You know when you meet people that are like you, and not necessarily similar in appearance but in intentions and values and etc. That happened! I love when that happens. Everyone I was with was SO friendly and actually wanted to talk and meet each other. It felt like home and in that moment, I knew I’d want to stay as long as I could.

So that night I spent a lot of time chatting with Americans from all over the country, Australians with thick but adorable accents (one who was super cute just in case you were wondering), Native Spaniards, Canadians, a Brazilian and a Turkish guy; oh, and this Chilean dude that I genuinely thought was French (still am not convinced, even when he speaks perfect Spanish). The first round of shots was free, and they just kept coming. After an interesting conversation about Brazilian rap and about an hour and a half of drinking, all of us poured out of the pub and ventured to a reggatone club.

All I can say is: what. an. experience.

I listened to a lot of reggatone when I was in Honduras so it wasn’t anything new in that sense. This place was comical, but honestly it was what you made of it. If you wanted to have fun and you like dancing like no one is watching, you’d love it. That’s exactly what I did. I danced with everyone I could, in every way I could. Get a few drinks in me and I’ll do the chicken dance and then fail at twerking in front of everyone; it doesn’t matter. Life’s not long enough to wait to have fun right? And everyone did the same honestly. I didn’t realize it then, but that was one of those nights that made Madrid for me.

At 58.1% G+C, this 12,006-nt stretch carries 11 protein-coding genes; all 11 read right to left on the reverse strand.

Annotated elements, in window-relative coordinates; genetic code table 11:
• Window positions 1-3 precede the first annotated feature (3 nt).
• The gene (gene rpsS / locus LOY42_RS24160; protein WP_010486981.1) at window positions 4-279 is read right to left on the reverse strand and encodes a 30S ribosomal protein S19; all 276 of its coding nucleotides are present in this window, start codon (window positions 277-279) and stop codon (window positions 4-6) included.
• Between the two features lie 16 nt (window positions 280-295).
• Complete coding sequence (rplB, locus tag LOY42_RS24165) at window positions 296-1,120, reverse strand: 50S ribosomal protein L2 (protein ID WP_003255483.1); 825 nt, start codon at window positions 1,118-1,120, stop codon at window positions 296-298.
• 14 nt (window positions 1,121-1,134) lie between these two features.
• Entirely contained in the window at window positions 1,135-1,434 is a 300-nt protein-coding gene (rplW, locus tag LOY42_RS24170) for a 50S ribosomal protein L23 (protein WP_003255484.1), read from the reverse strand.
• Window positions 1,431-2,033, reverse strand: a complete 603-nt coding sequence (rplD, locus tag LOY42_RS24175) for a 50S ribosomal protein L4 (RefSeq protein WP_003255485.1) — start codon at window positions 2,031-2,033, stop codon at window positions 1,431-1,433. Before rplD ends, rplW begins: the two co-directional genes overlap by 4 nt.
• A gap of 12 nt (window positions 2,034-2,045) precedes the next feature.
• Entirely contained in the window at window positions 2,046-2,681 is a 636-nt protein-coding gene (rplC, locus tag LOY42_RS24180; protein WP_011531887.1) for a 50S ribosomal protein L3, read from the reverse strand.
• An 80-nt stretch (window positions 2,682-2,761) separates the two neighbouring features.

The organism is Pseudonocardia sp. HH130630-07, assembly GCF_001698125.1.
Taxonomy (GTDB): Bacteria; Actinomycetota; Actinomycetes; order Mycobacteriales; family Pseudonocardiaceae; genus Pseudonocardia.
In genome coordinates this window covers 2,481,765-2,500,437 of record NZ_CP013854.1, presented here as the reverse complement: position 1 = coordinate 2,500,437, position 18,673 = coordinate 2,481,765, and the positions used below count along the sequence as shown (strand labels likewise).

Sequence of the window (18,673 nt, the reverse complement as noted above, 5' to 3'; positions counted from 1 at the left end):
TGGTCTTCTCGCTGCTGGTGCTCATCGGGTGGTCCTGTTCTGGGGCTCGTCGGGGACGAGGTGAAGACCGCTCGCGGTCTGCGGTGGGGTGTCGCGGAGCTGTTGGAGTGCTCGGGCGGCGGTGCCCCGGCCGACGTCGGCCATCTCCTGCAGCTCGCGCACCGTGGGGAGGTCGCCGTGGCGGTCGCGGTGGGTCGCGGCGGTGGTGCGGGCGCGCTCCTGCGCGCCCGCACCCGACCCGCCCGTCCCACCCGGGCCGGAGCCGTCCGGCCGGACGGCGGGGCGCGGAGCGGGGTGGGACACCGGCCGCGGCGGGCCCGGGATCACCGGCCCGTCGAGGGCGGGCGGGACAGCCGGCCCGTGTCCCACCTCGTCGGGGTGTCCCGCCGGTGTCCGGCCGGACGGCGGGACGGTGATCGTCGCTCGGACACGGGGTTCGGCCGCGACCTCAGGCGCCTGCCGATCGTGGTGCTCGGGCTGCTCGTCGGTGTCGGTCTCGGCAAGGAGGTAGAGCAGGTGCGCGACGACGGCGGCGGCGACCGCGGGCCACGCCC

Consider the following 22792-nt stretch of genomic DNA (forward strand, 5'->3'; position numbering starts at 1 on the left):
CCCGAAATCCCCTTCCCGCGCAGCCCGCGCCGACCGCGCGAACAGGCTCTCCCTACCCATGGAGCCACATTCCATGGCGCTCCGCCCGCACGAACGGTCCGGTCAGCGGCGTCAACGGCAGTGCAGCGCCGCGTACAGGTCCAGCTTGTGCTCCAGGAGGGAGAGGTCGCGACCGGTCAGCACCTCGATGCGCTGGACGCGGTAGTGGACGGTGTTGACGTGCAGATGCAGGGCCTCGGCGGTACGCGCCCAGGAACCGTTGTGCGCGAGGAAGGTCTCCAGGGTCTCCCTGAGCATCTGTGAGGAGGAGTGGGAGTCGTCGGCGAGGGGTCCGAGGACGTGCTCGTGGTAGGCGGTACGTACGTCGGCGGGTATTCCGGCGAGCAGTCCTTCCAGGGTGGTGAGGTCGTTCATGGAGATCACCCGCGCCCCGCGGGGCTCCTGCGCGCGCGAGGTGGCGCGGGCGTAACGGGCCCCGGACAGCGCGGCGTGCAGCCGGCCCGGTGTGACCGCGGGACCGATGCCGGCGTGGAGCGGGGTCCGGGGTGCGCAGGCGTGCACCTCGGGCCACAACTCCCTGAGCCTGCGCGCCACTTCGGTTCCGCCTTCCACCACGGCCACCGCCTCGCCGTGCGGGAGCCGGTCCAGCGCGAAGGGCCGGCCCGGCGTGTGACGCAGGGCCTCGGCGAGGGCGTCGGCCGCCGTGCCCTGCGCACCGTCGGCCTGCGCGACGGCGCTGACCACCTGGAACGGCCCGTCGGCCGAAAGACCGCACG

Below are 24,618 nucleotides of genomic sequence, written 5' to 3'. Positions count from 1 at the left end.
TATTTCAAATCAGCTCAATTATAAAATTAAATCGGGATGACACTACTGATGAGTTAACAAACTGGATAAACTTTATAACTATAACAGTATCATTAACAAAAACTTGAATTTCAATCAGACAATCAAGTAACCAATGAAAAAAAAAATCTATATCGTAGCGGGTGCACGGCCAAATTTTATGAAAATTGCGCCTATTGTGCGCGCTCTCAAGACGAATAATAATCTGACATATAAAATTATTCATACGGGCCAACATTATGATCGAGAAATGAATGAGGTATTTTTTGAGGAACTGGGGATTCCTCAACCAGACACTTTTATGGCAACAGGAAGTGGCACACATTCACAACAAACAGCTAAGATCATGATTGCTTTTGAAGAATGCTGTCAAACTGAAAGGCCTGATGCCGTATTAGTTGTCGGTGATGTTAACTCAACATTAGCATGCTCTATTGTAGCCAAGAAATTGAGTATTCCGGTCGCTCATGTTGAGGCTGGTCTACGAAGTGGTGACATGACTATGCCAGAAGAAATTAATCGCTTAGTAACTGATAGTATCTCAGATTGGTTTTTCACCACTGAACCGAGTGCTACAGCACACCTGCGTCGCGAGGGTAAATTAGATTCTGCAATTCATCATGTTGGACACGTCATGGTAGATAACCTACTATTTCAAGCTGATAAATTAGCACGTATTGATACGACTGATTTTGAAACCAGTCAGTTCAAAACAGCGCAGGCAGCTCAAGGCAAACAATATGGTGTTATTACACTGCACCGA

I wasn’t thinking that the next morning with my grande resaca  (hangover). At least my surroundings were incredibly nice for the price I paid (about 22$ a night). I had my cozy little bed in a room with three other people. Each of us had a locker that also functioned as a nightstand. I dig the minimalist style. Walked to the bathroom to brush my teeth, take a long shower, and see the damage of the previous night. First of all: YESSSS the bathrooms were clean, the shower was actually hot, and the hairdryer worked (even worked well). Already off to a good start. I walked downstairs after getting dressed to have my morning ruined and made at the same time. Secondly: they make free breakfast churros and chocolate, sometimes crepes and pancakes. I overslept and missed them. UGHHHH “It’s fine, I’m fine, Everything is fine.” I was lying, very upset. Chris promised me I’d get it next time. God the people who work there were just so nice. It was alright; I was actually fine this time as I ended up going out to this amazing churro place right around the corner. That’s where my day of sight-seeing began.

“Don’t forget to write your name down for dinner if you want it!” someone yelled after me. Oh third: dinner is free, but it’s so good you’ll want to tip.